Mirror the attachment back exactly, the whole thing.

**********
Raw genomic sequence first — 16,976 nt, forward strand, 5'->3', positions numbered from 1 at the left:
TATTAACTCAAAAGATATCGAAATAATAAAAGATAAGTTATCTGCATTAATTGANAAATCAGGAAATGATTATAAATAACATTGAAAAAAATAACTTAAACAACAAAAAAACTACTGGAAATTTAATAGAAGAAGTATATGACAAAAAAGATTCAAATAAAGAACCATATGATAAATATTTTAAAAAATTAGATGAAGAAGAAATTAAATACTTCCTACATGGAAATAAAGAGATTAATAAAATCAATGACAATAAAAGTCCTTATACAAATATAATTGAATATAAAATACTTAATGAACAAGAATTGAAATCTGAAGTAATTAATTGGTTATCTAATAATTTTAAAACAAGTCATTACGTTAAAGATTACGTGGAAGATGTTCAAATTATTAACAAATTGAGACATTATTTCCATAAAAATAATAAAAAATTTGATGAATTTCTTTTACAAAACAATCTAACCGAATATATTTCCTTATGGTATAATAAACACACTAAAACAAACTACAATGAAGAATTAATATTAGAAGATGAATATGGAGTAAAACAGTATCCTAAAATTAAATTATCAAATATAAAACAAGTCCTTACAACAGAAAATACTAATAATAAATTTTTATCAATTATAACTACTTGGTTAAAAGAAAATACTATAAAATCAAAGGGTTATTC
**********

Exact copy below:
Raw genomic sequence first — 16,976 nt, forward strand, 5'->3', positions numbered from 1 at the left:
TATTAACTCAAAAGATATCGAAATAATAAAAGATAAGTTATCTGCATTAATTGANAAATCAGGAAATGATTATAAATAACATTGAAAAAAATAACTTAAACAACAAAAAAACTACTGGAAATTTAATAGAAGAAGTATATGACAAAAAAGATTCAAATAAAGAACCATATGATAAATATTTTAAAAAATTAGATGAAGAAGAAATTAAATACTTCCTACATGGAAATAAAGAGATTAATAAAATCAATGACAATAAAAGTCCTTATACAAATATAATTGAATATAAAATACTTAATGAACAAGAATTGAAATCTGAAGTAATTAATTGGTTATCTAATAATTTTAAAACAAGTCATTACGTTAAAGATTACGTGGAAGATGTTCAAATTATTAACAAATTGAGACATTATTTCCATAAAAATAATAAAAAATTTGATGAATTTCTTTTACAAAACAATCTAACCGAATATATTTCCTTATGGTATAATAAACACACTAAAACAAACTACAATGAAGAATTAATATTAGAAGATGAATATGGAGTAAAACAGTATCCTAAAATTAAATTATCAAATATAAAACAAGTCCTTACAACAGAAAATACTAATAATAAATTTTTATCAATTATAACTACTTGGTTAAAAGAAAATACTATAAAATCAAAGGGTTATTC